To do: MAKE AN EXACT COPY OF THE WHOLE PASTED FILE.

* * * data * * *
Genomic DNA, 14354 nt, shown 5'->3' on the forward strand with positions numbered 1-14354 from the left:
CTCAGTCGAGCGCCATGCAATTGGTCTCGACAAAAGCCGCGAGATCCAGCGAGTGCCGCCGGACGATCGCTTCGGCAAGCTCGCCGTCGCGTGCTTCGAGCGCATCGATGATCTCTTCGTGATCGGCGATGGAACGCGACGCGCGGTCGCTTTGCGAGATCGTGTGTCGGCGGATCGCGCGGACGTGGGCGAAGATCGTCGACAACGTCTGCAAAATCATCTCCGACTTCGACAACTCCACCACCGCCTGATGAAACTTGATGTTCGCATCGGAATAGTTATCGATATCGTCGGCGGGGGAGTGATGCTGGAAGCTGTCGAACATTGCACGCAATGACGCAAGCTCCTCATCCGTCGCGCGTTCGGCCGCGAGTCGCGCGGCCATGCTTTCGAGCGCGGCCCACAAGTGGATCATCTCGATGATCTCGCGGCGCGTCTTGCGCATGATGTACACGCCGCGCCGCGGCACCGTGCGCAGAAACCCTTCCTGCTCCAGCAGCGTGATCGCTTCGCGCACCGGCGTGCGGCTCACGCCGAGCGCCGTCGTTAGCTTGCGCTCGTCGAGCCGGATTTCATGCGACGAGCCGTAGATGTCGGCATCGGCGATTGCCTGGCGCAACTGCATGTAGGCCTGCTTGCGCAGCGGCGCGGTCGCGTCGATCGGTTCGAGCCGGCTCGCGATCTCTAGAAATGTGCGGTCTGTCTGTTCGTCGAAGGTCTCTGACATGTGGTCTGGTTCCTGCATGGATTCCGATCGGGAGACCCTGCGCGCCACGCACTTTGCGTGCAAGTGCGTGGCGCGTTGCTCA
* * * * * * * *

Genomic DNA, 14354 nt, shown 5'->3' on the forward strand with positions numbered 1-14354 from the left:
CTCAGTCGAGCGCCATGCAATTGGTCTCGACAAAAGCCGCGAGATCCAGCGAGTGCCGCCGGACGATCGCTTCGGCAAGCTCGCCGTCGCGTGCTTCGAGCGCATCGATGATCTCTTCGTGATCGGCGATGGAACGCGACGCGCGGTCGCTTTGCGAGATCGTGTGTCGGCGGATCGCGCGGACGTGGGCGAAGATCGTCGACAACGTCTGCAAAATCATCTCCGACTTCGACAACTCCACCACCGCCTGATGAAACTTGATGTTCGCATCGGAATAGTTATCGATATCGTCGGCGGGGGAGTGATGCTGGAAGCTGTCGAACATTGCACGCAATGACGCAAGCTCCTCATCCGTCGCGCGTTCGGCCGCGAGTCGCGCGGCCATGCTTTCGAGCGCGGCCCACAAGTGGATCATCTCGATGATCTCGCGGCGCGTCTTGCGCATGATGTACACGCCGCGCCGCGGCACCGTGCGCAGAAACCCTTCCTGCTCCAGCAGCGTGATCGCTTCGCGCACCGGCGTGCGGCTCACGCCGAGCGCCGTCGTTAGCTTGCGCTCGTCGAGCCGGATTTCATGCGACGAGCCGTAGATGTCGGCATCGGCGATTGCCTGGCGCAACTGCATGTAGGCCTGCTTGCGCAGCGGCGCGGTCGCGTCGATCGGTTCGAGCCGGCTCGCGATCTCTAGAAATGTGCGGTCTGTCTGTTCGTCGAAGGTCTCTGACATGTGGTCTGGTTCCTGCATGGATTCCGATCGGGAGACCCTGCGCGCCACGCACTTTGCGTGCAAGTGCGTGGCGCGTTGCTCA